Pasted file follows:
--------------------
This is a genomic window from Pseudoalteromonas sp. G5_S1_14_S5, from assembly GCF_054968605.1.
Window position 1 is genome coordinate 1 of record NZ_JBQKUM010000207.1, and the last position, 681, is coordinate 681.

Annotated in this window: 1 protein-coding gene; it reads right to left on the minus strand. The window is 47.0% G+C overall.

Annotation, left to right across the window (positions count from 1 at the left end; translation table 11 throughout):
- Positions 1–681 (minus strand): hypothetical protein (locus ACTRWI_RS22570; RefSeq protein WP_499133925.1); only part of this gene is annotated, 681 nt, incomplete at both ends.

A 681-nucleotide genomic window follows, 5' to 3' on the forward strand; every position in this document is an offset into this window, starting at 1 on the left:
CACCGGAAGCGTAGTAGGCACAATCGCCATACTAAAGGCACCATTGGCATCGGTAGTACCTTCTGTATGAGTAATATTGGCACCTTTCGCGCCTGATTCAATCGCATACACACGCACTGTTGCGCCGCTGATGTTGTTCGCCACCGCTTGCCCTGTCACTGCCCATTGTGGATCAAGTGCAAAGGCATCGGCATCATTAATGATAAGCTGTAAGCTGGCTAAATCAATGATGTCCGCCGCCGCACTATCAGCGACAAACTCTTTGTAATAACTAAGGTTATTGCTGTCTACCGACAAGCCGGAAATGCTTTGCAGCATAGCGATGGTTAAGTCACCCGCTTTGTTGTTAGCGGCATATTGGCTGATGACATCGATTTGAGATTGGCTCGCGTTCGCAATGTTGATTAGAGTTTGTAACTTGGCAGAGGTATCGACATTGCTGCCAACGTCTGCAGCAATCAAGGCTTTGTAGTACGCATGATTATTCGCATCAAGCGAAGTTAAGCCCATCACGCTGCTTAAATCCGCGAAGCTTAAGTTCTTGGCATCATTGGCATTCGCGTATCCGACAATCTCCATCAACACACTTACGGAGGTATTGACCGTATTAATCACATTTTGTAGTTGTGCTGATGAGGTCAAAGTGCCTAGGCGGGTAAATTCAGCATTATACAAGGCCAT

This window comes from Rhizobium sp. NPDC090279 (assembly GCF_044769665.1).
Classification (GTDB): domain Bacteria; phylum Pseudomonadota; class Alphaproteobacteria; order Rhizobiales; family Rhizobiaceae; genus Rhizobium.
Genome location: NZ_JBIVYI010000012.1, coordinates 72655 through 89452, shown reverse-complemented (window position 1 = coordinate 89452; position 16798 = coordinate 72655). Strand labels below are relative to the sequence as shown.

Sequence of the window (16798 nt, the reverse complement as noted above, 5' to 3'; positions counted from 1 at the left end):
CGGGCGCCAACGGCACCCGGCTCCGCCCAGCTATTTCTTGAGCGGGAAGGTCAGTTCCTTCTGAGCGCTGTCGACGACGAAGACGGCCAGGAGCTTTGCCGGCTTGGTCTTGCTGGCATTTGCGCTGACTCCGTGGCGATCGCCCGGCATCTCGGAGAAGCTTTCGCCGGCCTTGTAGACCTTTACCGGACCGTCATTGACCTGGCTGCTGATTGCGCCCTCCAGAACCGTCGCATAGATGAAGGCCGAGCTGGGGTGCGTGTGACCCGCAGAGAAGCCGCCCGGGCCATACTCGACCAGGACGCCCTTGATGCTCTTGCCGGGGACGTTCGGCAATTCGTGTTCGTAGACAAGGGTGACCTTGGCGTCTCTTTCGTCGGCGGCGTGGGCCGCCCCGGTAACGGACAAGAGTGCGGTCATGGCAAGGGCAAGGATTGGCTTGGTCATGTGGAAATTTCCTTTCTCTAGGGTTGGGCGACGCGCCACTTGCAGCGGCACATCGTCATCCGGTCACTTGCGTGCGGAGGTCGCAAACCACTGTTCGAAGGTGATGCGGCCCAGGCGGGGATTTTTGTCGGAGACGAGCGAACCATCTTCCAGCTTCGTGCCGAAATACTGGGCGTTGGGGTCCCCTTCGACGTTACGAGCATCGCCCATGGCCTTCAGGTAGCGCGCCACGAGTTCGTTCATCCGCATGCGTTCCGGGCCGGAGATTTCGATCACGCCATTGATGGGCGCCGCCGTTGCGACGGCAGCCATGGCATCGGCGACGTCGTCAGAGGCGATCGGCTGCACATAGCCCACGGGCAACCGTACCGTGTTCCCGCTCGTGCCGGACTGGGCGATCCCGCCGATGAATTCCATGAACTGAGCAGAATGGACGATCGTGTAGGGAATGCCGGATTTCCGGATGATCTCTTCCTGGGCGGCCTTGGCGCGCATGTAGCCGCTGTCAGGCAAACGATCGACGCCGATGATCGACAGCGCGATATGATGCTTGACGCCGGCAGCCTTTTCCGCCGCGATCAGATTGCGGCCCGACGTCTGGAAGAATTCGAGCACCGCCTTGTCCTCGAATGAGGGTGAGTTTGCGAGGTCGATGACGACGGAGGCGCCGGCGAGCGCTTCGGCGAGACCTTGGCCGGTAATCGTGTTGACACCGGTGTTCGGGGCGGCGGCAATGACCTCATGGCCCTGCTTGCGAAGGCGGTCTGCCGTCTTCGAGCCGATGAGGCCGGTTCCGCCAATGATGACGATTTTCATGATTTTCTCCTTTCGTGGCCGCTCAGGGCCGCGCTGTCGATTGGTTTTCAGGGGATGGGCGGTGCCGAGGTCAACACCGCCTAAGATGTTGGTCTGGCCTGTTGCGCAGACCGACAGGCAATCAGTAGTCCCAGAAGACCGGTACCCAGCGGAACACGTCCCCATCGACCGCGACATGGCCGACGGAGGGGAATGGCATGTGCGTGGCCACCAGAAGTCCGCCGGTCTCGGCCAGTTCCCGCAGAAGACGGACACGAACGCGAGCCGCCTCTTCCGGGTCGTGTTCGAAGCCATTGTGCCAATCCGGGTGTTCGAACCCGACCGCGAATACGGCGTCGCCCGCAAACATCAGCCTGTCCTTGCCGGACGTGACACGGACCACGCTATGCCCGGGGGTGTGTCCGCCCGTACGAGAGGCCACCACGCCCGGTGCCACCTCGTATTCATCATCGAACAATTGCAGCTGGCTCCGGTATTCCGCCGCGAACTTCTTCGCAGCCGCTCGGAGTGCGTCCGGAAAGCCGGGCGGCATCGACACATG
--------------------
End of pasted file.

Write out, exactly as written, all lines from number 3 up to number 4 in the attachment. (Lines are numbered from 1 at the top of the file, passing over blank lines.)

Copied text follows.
Annotated in this window: 1 protein-coding gene; it reads right to left on the minus strand. The window is 47.0% G+C overall.

Annotation, left to right across the window (positions count from 1 at the left end; translation table 11 throughout):